At the core of my photography lies the belief that "Everything is also something else". When I look at anything through a camera, I sense another world, another reality beyond what I see. If the photograph I take is successful, that 'other world' comes into being almost by magic, a kind of alchemy. My aim is not to record something, it is to reveal a something else.
An acorn is also a planet in space, a wall in an architectural landscape is also the sky, an avocado seed is also a human organ. A Professor of Biology once told me that I had mislabeled an image "Avocado Seed" - it couldn't possibly be that. He was shocked when I told him that I had eaten the avocado, dried the seed, then photographed it. Viewing an image from my series TEXAS RANGELAND, a woman said it looked like a giant wave in the ocean. She was incredulous when I told her it was the face of a Brahma bull. Another person was astounded to learn that light emanating from a fissure in a dome was not a birthing scene.
My work has always been about the experience I have when I look through the camera. My focus is on the form and composition of the subject, its placement in the frame and the light that defines it. Sometimes it is the quality of the light itself or the absence of it, such as a shadow, that seizes me. The focus may also be on the emotional quality of the form and light in their abstract manifestations.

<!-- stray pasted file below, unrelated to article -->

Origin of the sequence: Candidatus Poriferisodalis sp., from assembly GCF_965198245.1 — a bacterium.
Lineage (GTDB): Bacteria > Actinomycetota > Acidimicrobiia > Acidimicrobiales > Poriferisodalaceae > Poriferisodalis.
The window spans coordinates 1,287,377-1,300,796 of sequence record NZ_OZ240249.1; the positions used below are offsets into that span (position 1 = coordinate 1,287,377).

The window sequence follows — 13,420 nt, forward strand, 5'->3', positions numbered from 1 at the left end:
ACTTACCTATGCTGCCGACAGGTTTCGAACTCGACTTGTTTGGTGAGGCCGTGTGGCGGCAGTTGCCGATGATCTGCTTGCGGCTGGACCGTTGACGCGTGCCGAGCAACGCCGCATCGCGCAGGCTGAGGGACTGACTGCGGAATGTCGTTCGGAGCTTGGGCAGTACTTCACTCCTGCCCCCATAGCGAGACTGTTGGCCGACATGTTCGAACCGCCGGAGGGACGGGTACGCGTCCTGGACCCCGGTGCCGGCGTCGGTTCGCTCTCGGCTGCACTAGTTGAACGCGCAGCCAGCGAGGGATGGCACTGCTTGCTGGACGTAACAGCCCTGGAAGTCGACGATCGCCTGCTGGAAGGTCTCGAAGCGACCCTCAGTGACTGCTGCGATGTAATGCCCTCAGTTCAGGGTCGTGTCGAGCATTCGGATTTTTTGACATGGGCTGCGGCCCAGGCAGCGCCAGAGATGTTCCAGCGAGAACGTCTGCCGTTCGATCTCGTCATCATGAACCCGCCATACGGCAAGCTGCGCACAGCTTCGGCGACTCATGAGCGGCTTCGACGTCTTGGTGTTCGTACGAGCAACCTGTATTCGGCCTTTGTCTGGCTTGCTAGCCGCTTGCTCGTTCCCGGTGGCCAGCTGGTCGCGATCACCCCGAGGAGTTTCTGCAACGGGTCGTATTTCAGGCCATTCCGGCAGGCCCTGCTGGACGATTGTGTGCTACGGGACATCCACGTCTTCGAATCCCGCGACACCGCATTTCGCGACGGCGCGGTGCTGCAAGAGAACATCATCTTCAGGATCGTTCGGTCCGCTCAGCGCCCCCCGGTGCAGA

Forms can take me beyond what they seem, to something that strikes a deep chord in me. It is as if the form were a portal into a realm where "Everything is also something else". When the form, light and composition are synchronous, in phase, there is always a palpable feeling that tells me I am on to something, at which point I strive to simplify, to strip away unnecessary elements that distract from the essence of the experience. I am called upon to tell a story and convey a feeling with an economy of means. Economy is power and I am in its grip.
Painting, printmaking and other art forms have influenced me. I am inspired, for example, by such 18th Century Japanese artists as Hakuin, Jiun and Sengai. Their ink drawings are awesome in their simplicity. The spontaneity and power of their execution manifests a force and energy that moves me, as do the 15th Century rock gardens of the Ryoanji Monastery in Kyoto, Japan. What is readily apparent on the surface is only one aspect of something. A brushstroke is not just paint, a rock garden is not just gravel and boulders. There is something else, another story. Within an object, be it a bird or merely a shadow of a bird, there lies something hidden and I try to bring the hidden to light, to make manifest the inner essence of something.